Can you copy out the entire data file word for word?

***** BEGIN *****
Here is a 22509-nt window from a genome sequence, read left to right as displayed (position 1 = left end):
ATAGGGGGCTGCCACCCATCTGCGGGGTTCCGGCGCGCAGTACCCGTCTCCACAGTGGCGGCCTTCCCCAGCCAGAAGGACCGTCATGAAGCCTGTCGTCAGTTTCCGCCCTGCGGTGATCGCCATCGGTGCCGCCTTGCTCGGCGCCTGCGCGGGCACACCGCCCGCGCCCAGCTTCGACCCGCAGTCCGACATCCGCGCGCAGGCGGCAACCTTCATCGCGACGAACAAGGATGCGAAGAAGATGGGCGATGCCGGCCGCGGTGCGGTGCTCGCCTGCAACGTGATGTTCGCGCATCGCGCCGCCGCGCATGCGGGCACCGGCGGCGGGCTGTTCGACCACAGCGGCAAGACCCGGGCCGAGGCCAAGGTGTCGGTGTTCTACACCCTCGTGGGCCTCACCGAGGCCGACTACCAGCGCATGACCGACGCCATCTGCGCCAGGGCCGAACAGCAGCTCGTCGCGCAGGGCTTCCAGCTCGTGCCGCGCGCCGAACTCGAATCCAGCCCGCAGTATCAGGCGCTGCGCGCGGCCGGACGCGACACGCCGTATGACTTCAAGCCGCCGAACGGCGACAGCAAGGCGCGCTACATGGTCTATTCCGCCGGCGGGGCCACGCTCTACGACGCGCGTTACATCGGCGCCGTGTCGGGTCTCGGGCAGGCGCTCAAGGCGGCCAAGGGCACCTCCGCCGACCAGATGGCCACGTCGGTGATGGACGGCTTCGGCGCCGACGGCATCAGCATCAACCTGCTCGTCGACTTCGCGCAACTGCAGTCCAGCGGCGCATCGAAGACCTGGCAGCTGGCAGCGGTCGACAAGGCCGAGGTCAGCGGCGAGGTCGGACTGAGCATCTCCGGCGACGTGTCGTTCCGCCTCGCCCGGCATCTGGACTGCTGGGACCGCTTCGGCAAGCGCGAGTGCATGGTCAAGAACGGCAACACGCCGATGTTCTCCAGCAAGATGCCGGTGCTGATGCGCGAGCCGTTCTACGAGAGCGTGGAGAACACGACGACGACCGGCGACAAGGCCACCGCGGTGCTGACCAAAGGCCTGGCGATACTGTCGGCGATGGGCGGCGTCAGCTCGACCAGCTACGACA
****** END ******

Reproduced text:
Here is a 22509-nt window from a genome sequence, read left to right as displayed (position 1 = left end):
ATAGGGGGCTGCCACCCATCTGCGGGGTTCCGGCGCGCAGTACCCGTCTCCACAGTGGCGGCCTTCCCCAGCCAGAAGGACCGTCATGAAGCCTGTCGTCAGTTTCCGCCCTGCGGTGATCGCCATCGGTGCCGCCTTGCTCGGCGCCTGCGCGGGCACACCGCCCGCGCCCAGCTTCGACCCGCAGTCCGACATCCGCGCGCAGGCGGCAACCTTCATCGCGACGAACAAGGATGCGAAGAAGATGGGCGATGCCGGCCGCGGTGCGGTGCTCGCCTGCAACGTGATGTTCGCGCATCGCGCCGCCGCGCATGCGGGCACCGGCGGCGGGCTGTTCGACCACAGCGGCAAGACCCGGGCCGAGGCCAAGGTGTCGGTGTTCTACACCCTCGTGGGCCTCACCGAGGCCGACTACCAGCGCATGACCGACGCCATCTGCGCCAGGGCCGAACAGCAGCTCGTCGCGCAGGGCTTCCAGCTCGTGCCGCGCGCCGAACTCGAATCCAGCCCGCAGTATCAGGCGCTGCGCGCGGCCGGACGCGACACGCCGTATGACTTCAAGCCGCCGAACGGCGACAGCAAGGCGCGCTACATGGTCTATTCCGCCGGCGGGGCCACGCTCTACGACGCGCGTTACATCGGCGCCGTGTCGGGTCTCGGGCAGGCGCTCAAGGCGGCCAAGGGCACCTCCGCCGACCAGATGGCCACGTCGGTGATGGACGGCTTCGGCGCCGACGGCATCAGCATCAACCTGCTCGTCGACTTCGCGCAACTGCAGTCCAGCGGCGCATCGAAGACCTGGCAGCTGGCAGCGGTCGACAAGGCCGAGGTCAGCGGCGAGGTCGGACTGAGCATCTCCGGCGACGTGTCGTTCCGCCTCGCCCGGCATCTGGACTGCTGGGACCGCTTCGGCAAGCGCGAGTGCATGGTCAAGAACGGCAACACGCCGATGTTCTCCAGCAAGATGCCGGTGCTGATGCGCGAGCCGTTCTACGAGAGCGTGGAGAACACGACGACGACCGGCGACAAGGCCACCGCGGTGCTGACCAAAGGCCTGGCGATACTGTCGGCGATGGGCGGCGTCAGCTCGACCAGCTACGACA